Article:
With the trend toward fewer people voting and more money, each vote cast will be worth more money.
- Vote when it counts: Keep Utah primary voting open - Salt Lake Tribune Editorial
The price of having built a party organization that bestrides a state’s political landscape is that there will always be some fair-weather voters who will want to join up at the last minute. When they might actually have a chance to influence the path of their county, state and federal governments.
[Sort of like people who won't buy health insurance until they get sick. But that's a different matter. To be decided Thursday.]
The Utah Republican Party has built such a colossus. But, judging by a legislative committee action taken Wednesday, it finds that its dominant club is not exclusive enough.
Right now, Utah law allows a registered voter who is not formally affiliated with any political party to show up on primary election day, like the one coming up Tuesday, join the Utah Republican Party, and cast a ballot.
Given that most districts are predominantly Republican, and that the November ballot so often includes either an unknown and underfunded Democrat, or no challenger at all, the primary is often the only game that matters. If voters want any part of that, they have to show up in June.
Unfortunately, the Legislature’s Government Operations Interim Committee voted 7-3, mostly along party lines, to allow the state law mandating such an arrangement to expire in 2013. That won’t have an impact on this month’s primary. But, come the elections of 2014 and thereafter, Republicans will be able to circle their wagons and have their nominating decisions made only by those who thought to affiliate with the GOP at least 30 days before the primary balloting. ...
Hey. Here's an interesting idea.:
- A vote for ‘none’: Nevada ballot option helps voters, it doesn’t disenfranchise them - Las Vegas Sun Editorial
... Nevadans have a right to vote for “none of these candidates.” Whether it’s wise to vote for “none” is a matter left to the voters, and we trust Nevadans with that choice. Republicans should do the same and drop the lawsuit.
- Campaign gifts: Peter Cooke’s plan for limits - Salt Lake Tribune Editorial
It’s no surprise that Democrat Peter Cooke, who is running for Republican Gov. Gary Herbert’s job, has proposed a $2,500 limit on individual campaign donations and a $5,000 limit for groups. Cooke is way behind in the money race, and limits would cut into Herbert’s huge advantage.
For the same reason, it would be surprising if Herbert supported limits, much like it would be surprising if a superpower agreed to sign an arms control treaty with a Third-World enemy.
So far, Cooke has raised $150,000 compared to Herbert’s $1.1 million.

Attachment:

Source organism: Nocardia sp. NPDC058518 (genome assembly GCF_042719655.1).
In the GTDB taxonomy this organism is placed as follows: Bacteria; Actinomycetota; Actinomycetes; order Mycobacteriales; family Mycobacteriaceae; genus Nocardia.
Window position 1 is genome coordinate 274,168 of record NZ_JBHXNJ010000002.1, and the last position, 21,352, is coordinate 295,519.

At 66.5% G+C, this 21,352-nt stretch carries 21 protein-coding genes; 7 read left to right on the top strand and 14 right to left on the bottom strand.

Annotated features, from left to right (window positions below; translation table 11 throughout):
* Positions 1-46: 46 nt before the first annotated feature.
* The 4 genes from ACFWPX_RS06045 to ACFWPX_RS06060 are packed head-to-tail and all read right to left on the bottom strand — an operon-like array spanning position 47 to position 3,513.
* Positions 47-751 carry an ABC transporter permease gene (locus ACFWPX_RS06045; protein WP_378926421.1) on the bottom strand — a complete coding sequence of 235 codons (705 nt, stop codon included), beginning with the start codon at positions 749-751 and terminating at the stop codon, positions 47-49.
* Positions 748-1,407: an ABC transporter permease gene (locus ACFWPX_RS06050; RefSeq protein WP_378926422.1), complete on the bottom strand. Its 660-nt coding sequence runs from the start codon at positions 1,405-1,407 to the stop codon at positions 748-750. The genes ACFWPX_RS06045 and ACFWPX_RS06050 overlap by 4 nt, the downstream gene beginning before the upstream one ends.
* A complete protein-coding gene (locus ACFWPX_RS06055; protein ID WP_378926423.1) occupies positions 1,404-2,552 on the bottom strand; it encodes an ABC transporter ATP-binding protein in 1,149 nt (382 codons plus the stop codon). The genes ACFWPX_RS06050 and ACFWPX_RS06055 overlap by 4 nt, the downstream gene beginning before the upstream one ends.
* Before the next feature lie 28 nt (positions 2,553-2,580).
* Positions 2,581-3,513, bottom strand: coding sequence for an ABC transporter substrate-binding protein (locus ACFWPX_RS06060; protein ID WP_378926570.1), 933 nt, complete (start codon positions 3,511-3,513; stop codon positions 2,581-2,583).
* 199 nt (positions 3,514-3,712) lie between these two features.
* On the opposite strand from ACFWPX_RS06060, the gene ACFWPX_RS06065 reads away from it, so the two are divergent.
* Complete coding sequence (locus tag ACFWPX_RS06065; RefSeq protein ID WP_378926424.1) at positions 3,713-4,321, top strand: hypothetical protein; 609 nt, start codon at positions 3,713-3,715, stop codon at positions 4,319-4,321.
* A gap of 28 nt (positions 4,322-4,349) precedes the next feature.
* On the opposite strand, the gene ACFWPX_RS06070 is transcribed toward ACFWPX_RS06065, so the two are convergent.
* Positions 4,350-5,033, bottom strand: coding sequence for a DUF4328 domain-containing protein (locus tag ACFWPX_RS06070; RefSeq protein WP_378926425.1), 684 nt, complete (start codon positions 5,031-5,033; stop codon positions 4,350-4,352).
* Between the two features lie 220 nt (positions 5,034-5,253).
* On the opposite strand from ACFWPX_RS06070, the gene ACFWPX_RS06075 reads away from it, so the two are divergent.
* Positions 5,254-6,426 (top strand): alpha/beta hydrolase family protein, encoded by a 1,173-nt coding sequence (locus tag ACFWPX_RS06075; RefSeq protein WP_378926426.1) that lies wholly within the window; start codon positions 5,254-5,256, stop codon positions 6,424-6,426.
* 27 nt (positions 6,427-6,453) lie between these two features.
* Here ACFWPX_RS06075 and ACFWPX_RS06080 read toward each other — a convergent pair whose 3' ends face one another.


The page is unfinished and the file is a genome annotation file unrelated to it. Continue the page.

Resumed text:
Put bare-knuckle politics aside, however, and Cooke’s proposal, or something like it, is what Utah needs. Otherwise, elected offices literally are for sale. ...
Not that it's any better at the federal level:
- Campaign finance laws completely toothless - San Jose Mercury-News Editorial
You might think that the laws forbidding coordination between politicians' own campaigns and outside advocacy groups would have prevented Karl Rove from speaking Saturday at a retreat for Mitt Romney's biggest donors. But Rove, whose Crossroads GPS is probably the most widely known advocacy group, was unfazed. That tells you all you need to know about the toothless nature of campaign finance law.
As one lawyer put it recently, "The scandal in Washington is what is legal, not what is illegal. ...
And this doesn't help at all:
- U.S. Supreme Court strikes 1912 state ban on corporate donations - Helena (Mont.) Independent-Record
HELENA—The U.S. Supreme Court, in a 5-4 decision released Monday, summarily reversed a Montana Supreme Court decision and decided that the state’s century-old ban on corporate spending for or against political candidates is unconstitutional.
SCOTUSblog reported the decision shortly after 8 a.m. MDT.
A summarily reversal means that the state Supreme Court decision was overturned without the nation’s highest court scheduling any briefing or oral argument on the legal controversy.
It was a clear victory for American Tradition Partnership, the conservative group from Washington, D.C. The group had argued Montana’s 1912 law was unconstitutional under the U.S. Supreme Court’s 2010 Citizens United decision, which granted free speech to corporations and unions.
Montana Attorney General Steve Bullock had been trying to carve out an exception to the 2010 precedent. He said the Montana law was passed as an initiative by voters in response to corporate corruption and domination of the state’s political system by the Copper Kings in the late 1800s and early 1900s. ...